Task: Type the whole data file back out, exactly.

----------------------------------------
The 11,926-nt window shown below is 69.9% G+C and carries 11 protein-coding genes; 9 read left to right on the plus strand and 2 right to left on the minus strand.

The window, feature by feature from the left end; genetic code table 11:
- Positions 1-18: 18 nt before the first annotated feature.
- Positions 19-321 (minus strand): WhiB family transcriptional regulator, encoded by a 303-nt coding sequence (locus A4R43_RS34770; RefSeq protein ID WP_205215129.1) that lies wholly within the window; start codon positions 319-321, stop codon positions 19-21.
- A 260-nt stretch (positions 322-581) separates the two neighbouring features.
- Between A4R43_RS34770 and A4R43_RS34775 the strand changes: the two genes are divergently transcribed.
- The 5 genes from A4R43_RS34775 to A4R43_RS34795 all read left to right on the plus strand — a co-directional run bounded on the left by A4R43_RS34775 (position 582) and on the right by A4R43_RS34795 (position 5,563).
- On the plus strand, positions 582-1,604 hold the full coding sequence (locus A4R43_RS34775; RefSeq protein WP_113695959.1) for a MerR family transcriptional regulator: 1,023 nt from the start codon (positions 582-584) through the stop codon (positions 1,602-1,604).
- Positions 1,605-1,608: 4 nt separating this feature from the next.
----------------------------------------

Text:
The 11,926-nt window shown below is 69.9% G+C and carries 11 protein-coding genes; 9 read left to right on the plus strand and 2 right to left on the minus strand.

The window, feature by feature from the left end; genetic code table 11:
- Positions 1-18: 18 nt before the first annotated feature.
- Positions 19-321 (minus strand): WhiB family transcriptional regulator, encoded by a 303-nt coding sequence (locus A4R43_RS34770; RefSeq protein ID WP_205215129.1) that lies wholly within the window; start codon positions 319-321, stop codon positions 19-21.
- A 260-nt stretch (positions 322-581) separates the two neighbouring features.
- Between A4R43_RS34770 and A4R43_RS34775 the strand changes: the two genes are divergently transcribed.
- The 5 genes from A4R43_RS34775 to A4R43_RS34795 all read left to right on the plus strand — a co-directional run bounded on the left by A4R43_RS34775 (position 582) and on the right by A4R43_RS34795 (position 5,563).
- On the plus strand, positions 582-1,604 hold the full coding sequence (locus A4R43_RS34775; RefSeq protein WP_113695959.1) for a MerR family transcriptional regulator: 1,023 nt from the start codon (positions 582-584) through the stop codon (positions 1,602-1,604).
- Positions 1,605-1,608: 4 nt separating this feature from the next.